“We also liked that Picturepark could be run on-premise or in a Cloud hybrid,” Schumacher said.
“Picturepark was the only DAM we saw that could bring all the advantages of Cloud computing on-site. Our IT team responded well to this.”
Data Migration Challenges
Metadata management limitations of the firm’s former DAM forced SWA more than once to reinvent the way it managed its digital assets. This meant Picturepark and its partner Modula4 were faced with inbound data inconsistencies that could lead to data loss if not properly managed.
“We knew we were going to be a ‘problem child’ with regard to data migration because our data structures had changed many times over the years,” admitted Schumacher.
When data structures are consistent, scripts can be written to perform conversions, thereby virtually providing a “push button” approach to data migration. But in the case of SWA, metadata had to be segmented by acquisition year before import because of the varied data structures.
“Picturepark [the company] was extremely patient with us,” Schumacher
said. “They adjusted their scripts as needed to make this work, and
they were careful about validating the imported data afterward.”
Discovering the New DAM
Once the firm’s data was inside Picturepark, Schumacher and SWA photographer Bill Tatham got to work unlearning the ways of Cumulus, and relearning what was possible with Picturepark.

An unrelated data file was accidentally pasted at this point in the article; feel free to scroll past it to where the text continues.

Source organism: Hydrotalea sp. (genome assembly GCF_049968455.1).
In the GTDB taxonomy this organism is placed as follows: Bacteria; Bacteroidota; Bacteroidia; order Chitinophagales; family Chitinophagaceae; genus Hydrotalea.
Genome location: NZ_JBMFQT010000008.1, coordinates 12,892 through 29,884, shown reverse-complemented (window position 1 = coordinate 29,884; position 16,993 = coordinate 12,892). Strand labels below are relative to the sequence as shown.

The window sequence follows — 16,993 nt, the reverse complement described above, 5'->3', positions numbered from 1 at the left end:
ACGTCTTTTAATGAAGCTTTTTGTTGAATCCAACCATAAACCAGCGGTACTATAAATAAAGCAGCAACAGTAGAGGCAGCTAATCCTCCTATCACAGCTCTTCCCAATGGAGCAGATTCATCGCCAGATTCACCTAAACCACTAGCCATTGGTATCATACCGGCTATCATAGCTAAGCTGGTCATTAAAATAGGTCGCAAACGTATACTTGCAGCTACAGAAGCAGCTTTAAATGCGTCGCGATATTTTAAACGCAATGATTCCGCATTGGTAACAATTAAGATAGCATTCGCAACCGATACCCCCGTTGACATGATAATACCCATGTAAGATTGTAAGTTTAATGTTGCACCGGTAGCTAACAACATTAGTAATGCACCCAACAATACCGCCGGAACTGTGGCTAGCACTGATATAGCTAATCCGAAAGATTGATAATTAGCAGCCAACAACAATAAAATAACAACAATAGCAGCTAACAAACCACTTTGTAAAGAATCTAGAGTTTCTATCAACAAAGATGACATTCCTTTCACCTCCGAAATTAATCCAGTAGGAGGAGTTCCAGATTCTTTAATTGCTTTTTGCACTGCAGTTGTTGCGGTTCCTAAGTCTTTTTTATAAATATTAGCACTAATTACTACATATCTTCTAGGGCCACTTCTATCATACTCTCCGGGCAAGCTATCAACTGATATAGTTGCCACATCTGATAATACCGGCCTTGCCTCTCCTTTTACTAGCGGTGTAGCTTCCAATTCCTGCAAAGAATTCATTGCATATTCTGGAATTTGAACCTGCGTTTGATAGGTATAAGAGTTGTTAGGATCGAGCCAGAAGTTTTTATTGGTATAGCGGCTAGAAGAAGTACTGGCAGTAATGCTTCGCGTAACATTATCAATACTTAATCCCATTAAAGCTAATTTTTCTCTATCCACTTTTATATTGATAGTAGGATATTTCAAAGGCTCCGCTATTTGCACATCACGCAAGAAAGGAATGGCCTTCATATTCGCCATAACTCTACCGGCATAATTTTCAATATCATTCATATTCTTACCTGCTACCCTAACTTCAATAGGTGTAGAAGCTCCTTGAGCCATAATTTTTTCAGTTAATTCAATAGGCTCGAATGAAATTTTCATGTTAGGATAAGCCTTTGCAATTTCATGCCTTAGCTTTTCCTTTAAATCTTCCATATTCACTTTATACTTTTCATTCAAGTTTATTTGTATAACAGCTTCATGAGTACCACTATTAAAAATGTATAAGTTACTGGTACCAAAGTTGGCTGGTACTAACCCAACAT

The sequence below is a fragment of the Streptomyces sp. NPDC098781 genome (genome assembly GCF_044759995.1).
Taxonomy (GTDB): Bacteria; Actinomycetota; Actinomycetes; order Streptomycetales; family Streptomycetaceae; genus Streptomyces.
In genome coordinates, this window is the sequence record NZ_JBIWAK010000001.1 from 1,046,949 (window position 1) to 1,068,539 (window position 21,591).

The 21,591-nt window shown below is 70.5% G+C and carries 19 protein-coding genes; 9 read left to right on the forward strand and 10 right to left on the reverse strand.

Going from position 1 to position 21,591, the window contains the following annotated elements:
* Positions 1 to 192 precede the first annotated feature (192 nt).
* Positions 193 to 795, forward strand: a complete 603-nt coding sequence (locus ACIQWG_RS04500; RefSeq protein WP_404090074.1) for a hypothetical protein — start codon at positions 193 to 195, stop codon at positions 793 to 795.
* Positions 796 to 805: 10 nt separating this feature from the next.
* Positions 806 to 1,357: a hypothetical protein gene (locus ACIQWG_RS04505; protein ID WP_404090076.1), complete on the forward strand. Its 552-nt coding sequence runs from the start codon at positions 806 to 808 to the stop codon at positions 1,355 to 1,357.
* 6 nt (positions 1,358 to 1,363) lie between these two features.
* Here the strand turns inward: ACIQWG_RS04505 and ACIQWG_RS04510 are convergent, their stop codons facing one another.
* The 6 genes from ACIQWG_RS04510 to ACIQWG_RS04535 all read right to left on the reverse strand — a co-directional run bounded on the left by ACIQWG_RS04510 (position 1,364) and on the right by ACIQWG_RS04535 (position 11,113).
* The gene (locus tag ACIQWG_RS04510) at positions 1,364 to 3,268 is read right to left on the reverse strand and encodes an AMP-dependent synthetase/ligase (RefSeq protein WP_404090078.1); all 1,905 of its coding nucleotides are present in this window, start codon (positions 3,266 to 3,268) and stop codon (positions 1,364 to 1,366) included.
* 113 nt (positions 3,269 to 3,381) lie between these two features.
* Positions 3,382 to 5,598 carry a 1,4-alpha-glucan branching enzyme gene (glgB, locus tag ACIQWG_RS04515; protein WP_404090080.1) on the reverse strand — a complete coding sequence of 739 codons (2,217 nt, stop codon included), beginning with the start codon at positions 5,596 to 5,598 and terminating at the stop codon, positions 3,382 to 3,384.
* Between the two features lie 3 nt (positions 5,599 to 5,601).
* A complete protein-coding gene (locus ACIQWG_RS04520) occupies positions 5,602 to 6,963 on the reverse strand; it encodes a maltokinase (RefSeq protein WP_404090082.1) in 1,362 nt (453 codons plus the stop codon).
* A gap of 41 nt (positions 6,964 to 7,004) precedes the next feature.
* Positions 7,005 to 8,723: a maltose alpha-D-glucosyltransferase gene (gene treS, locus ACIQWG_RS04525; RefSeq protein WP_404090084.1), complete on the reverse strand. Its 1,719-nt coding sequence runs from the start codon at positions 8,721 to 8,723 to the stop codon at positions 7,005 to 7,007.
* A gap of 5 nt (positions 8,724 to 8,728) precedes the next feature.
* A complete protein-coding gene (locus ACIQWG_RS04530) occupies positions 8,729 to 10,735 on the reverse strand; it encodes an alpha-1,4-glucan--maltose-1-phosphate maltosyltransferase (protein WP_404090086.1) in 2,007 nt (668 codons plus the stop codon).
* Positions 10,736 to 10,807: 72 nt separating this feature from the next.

But it wasn’t all honeymoon bliss.
“The most difficult thing about our transition was getting used to a browser-based interface,” Tatham explains. “Picturepark was designed for Web deployment, so the UI isn’t designed for things like working in multiple windows at a time. This took some getting used to; but, really, it wasn’t much.”
Another Picturepark difference that required the firm to do some rethinking was being able to have multiple taxonomies in a single system. Though cited as a primary motivator to buy Picturepark, this meant that the firm would once again reinvent the way it managed assets. The difference this time would be that SWA would finally be able to structure things the way it wanted.
“The taxonomy we have now is a lot more useful and flexible than what we had with Canto, Tatham said.”
“With Cumulus, we could make [metadata] mistakes and not even know it. With Picturepark, we can’t.”
Helping SWA become even more comfortable with Picturepark was the product’s usage monitoring and statistics reporting.